We need a new word for adventure

(written for the Teva ember blog: full post here)

“Are those the freakin Northern Lights!?,” Joe screamed into the windshield, pulling into Canada’s Banff National Park at midnight.

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The flickering in the sky grew into eruptions of green and purple as we drove into the hills to get away from the glow of the city. This magnificent display of light in the heavens is something we’d hear about and seen photos of, but there’s no way to understand this multidimensional experience other than by experiencing it for yourself.

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As we gazed up from the roof of our rental car, our eyes looking into the sky over Lake Minnewanka, we realized that we were lost for words altogether as we experienced the biggest magnetic storm in years. Sitting cozily with close friends, Aurora Borealis overhead, you could say that this was a great adventure, but what does that word even mean anymore?

The overwhelming lack of synonyms for important English words is astounding. Take the word “love” — it’s a word that describes one of the deepest and most powerful feelings imaginable, yet it has so few descriptive equivalents.

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I have this love-hate relationship with the word “adventure” because of how overused, vague, and watered down it’s become, yet there aren’t many great synonyms. So, to satisfy my internal longing for better descriptors, I set out to learn a few new phrases to use that more accurately describe these kind of feelings you get while traveling.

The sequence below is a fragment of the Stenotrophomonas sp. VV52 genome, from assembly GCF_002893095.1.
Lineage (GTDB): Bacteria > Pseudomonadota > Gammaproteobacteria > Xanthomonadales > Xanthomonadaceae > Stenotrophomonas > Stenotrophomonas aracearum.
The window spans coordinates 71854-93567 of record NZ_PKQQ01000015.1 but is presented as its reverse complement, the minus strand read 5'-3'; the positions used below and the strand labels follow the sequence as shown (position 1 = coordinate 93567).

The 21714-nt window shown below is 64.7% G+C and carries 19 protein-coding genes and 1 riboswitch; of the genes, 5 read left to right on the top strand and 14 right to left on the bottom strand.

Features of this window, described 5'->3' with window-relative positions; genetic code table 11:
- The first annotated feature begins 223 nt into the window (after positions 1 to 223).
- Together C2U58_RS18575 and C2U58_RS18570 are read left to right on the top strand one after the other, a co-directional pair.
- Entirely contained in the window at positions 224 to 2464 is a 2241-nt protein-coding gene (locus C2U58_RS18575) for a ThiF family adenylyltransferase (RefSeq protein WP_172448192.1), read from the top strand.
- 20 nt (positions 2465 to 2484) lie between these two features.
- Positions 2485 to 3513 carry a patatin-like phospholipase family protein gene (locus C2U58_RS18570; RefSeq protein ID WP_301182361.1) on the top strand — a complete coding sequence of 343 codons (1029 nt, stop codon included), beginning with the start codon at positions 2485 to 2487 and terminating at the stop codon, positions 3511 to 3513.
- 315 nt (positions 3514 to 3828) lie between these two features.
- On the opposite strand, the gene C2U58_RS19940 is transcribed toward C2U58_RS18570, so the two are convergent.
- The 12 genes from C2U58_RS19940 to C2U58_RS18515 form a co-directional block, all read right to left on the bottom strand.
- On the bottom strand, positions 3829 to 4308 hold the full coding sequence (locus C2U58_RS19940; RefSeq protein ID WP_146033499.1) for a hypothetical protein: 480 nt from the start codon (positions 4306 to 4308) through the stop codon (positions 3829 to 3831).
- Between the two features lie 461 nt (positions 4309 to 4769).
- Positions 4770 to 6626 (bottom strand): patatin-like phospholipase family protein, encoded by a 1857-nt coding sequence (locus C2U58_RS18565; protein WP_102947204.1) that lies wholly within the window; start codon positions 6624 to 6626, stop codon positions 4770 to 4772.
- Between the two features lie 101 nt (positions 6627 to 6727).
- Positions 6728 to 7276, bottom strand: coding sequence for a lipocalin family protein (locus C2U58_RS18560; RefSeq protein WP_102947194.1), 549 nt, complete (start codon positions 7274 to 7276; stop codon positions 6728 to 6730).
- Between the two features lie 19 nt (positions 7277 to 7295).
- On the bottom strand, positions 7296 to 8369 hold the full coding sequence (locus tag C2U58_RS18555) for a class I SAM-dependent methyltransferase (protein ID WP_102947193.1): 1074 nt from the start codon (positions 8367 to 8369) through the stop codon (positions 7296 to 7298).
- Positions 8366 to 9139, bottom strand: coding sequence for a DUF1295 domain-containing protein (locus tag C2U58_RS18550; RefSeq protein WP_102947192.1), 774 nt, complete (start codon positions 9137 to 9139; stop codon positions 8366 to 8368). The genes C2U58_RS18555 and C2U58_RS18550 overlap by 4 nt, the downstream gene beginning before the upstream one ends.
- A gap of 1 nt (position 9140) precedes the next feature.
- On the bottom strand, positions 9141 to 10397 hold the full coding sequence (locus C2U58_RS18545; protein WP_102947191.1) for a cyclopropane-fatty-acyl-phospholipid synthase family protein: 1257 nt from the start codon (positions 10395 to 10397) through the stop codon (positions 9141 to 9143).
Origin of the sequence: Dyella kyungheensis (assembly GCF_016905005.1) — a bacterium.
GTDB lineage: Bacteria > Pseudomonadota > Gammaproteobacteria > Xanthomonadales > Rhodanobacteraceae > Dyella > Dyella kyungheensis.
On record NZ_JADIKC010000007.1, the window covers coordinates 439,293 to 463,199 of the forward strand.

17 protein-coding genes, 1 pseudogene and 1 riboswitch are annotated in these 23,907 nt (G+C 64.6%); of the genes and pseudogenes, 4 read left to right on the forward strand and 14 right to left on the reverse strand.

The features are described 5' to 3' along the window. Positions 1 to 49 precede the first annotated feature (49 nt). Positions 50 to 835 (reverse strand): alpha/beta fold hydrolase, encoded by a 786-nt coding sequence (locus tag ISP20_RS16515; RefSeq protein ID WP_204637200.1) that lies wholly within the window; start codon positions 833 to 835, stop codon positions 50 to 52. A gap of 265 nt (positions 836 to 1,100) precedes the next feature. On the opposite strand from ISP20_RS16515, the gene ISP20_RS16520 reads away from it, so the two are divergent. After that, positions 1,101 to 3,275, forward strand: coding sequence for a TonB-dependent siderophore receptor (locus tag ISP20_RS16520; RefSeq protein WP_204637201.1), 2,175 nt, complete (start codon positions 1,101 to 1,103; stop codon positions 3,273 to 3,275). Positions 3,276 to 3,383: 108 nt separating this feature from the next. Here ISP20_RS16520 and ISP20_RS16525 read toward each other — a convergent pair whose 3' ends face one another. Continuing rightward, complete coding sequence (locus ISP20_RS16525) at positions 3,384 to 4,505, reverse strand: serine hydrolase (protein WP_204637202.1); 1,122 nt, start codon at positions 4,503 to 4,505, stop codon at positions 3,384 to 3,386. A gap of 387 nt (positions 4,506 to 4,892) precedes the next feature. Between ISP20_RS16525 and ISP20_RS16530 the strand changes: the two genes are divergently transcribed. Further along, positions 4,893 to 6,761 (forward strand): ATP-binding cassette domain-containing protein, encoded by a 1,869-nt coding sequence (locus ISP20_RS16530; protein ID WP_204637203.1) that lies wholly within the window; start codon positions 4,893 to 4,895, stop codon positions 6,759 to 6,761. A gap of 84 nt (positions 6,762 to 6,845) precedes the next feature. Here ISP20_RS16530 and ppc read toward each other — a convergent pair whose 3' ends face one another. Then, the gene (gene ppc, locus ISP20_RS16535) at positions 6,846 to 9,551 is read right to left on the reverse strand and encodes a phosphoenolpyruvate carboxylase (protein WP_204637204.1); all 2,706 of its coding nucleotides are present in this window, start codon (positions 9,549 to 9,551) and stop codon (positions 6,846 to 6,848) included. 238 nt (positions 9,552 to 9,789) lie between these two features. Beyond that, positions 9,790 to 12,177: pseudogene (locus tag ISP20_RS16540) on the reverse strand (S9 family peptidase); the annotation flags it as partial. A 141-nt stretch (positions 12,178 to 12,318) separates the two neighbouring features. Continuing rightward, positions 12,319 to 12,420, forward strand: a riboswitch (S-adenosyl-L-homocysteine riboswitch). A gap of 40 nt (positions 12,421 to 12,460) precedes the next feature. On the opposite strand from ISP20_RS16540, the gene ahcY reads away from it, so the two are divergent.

Here are a few favorites that you can use to describe these ‘adventure feelings’ we all know so well, but can hardly describe. Enjoy this international word-smithing journey into a couple foreign dictionaries.

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Yūgen

(Japanese origin)

An awareness of the universe that triggers emotional responses too deep and mysterious for words.

Fernweh

(German origin)

A craving for travel; being homesick for a place you’ve never been and an ache for distant places. Literally “farsickness,” or “longing for far-off places,” as contrasted with heimweh: “homesickness,” longing for home.”

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Trouvaille

(French origin)

Something lovely discovered by chance; a windfall.

Dérive

(Latin/French origin)

Lit. “drift”; a spontaneous journey where the traveler leaves their life behind for a time to let the spirit of the landscape and architecture attract and move them.

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Numinous

(Latin origin)

Describing an experience that makes you fearful yet fascinated, awed yet attracted — the powerful, personal feeling of being overwhelmed and inspired.

Strikhedonia

(Greek origin)

The pleasure of being able to say “to hell with it.”

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Resfeber

(Swedish origin)

The restless race of the traveler’s heart before the journey begins, when anxiety and anticipation are tangled together in “travel fever.”

Saudade (Portuguese origin)

A nostalgic longing to be near again to something or someone that is distant, or that has been loved and then lost; “the love that remains.”

Eudaimonia

(Greek origin)

Lit. “human flourishing”; a contented state of being happy, healthy and prosperous.

Novaturient

(Latin origin)

Desiring or seeking powerful change in one’s life, behavior, or situation.

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Eleutheromania

 (Greek origin)

An intense and irresistible desire for freedom.

Livsnjutare (Swedish origin)

One who loves life deeply and lives it to the extreme.

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Selcouth

(English)

Unfamiliar, rare, strange, and yet marvelous.

Commuovere

(Italian origin)

To stir, to touch, to move to tears.

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When I think about the best “adventure” moments I’ve experienced, they all boil down to the same thing: it’s really not about the places, but the people I’m with. Whether it’s summiting a high-altitude peak or jumping off a dock into a glacial lake in your sandals,  these memories always flood back into my mind with the human connection at the forefront. Strap into freedom, friends #Fernweh.